Monaco Tribune is showcasing a Monegasque sports club every month. For July, the focus is on the Société Nautique de Monaco (Monaco Nautical Society), which is organising many courses for young rowers again this summer.
The oldest sports club in the Principality, the Société Nautique de Monaco was born in 1953 when the Société des Régates split. Since then, there is sailing at the Yacht Club de Monaco and rowing at the Société Nautique de Monaco.
It is a club with a history, and nearly 300 licensed members. It has trained many champions, like Quentin Antognelli, who competed last summer at the Tokyo Olympics.
“At the time, rowing was the sport of kings, a noble discipline, that everyone was betting on”, explains Olivier-Vincent Marechal, in charge of the club’s communication. “It was like today’s football, but rowing has lost some of its lustre over the years.”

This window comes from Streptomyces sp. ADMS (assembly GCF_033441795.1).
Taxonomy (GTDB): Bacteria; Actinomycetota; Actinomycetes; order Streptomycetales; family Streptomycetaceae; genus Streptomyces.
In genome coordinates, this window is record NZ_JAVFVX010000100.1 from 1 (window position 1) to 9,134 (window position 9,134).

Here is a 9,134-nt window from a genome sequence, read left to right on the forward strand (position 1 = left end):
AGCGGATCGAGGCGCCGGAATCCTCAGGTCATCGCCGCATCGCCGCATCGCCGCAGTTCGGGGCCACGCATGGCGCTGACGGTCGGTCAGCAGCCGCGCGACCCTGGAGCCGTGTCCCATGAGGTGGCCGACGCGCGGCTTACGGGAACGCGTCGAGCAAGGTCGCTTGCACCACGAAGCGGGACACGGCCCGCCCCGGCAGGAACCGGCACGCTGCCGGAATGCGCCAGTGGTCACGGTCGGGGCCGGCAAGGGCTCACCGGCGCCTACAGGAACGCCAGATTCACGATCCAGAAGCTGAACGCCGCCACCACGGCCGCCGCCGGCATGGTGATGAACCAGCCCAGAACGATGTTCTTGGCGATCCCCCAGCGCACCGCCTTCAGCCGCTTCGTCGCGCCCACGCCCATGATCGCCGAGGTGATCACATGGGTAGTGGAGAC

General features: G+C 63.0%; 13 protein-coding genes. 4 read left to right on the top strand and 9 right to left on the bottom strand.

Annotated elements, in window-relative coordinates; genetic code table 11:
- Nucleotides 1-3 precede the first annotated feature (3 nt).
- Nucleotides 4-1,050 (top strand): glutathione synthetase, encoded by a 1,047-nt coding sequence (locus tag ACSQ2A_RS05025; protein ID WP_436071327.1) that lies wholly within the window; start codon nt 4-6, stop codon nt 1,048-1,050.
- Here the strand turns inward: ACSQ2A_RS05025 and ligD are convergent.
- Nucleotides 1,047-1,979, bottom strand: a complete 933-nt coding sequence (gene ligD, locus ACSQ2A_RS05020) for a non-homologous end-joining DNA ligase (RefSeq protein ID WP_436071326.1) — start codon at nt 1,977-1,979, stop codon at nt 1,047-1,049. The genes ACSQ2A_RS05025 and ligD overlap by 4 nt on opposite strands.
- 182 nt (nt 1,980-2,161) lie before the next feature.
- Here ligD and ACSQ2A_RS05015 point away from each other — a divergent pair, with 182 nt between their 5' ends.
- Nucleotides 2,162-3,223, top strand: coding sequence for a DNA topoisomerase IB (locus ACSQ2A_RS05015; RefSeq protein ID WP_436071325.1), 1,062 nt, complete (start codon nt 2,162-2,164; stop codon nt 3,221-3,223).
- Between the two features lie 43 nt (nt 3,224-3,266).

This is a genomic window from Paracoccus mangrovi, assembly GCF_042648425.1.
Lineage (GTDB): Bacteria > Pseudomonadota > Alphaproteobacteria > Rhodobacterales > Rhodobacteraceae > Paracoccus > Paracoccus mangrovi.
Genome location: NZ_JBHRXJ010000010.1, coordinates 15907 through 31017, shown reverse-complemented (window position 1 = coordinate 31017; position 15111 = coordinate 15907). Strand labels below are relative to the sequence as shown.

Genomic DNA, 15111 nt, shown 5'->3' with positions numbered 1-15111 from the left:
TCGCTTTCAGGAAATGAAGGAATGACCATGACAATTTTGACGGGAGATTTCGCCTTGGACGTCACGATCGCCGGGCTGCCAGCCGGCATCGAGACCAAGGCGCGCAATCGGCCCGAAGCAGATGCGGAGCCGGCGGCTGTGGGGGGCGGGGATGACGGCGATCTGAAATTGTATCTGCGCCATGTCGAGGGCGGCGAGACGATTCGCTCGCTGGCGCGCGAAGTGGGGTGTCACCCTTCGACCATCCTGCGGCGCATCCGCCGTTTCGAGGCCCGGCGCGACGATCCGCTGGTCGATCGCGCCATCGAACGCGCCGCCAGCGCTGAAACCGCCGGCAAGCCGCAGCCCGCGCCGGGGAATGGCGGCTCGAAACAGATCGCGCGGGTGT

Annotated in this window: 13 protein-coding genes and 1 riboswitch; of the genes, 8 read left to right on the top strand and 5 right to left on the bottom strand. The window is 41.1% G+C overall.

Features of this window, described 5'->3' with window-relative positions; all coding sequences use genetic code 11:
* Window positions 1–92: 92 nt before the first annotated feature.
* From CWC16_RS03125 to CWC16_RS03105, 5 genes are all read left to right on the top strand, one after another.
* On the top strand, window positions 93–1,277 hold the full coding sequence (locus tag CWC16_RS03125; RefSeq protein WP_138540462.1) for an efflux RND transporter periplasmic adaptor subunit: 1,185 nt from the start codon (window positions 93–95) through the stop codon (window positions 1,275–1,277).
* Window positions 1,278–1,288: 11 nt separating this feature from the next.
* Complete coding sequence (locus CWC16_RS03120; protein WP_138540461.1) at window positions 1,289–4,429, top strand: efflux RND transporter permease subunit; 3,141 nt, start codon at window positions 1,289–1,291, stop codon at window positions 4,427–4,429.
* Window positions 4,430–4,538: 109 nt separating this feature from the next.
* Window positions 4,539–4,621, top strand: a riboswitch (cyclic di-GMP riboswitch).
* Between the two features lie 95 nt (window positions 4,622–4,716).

Prince Albert II is the SNM’s honorary president and has always had a special affinity for the discipline. His maternal grandfather, John Kelly, was a great rowing champion. He won two Olympic gold medals, in 1920 in Antwerp and in the Paris games of 1924.
Affiliated to the French Rowing Federation, the Société Nautique de Monaco (SNM), chaired by Mathias Raymond, perpetuates the huge tradition of its founders and organises competitions in the Principality every year, including the Prince Albert II Challenge, which concludes the sea rowing season.
With several specialities, including sea rowing, which is practised by many recreational members, the club has a base at Lake Saint-Cassien, located in the Pays de Fayence region. Young licence holders who take part in competitions are therefore able to hone their skills all year round.
And as is customary for the past few years, summer courses complete the Nautical Society’s offering. The courses are run by Daniel Fauché, SNM Base Leader. It is an opportunity for youngsters to go out to sea in the morning, before a well-deserved lunch at the club’s restaurant.
“We provide an introduction to rowing for girls and boys from 10 to 15 years of age,” explains Daniel Fauché. “The goal is for young people to then enrol when the new season starts in September.” And, who knows, perhaps become the sport’s future champions one day?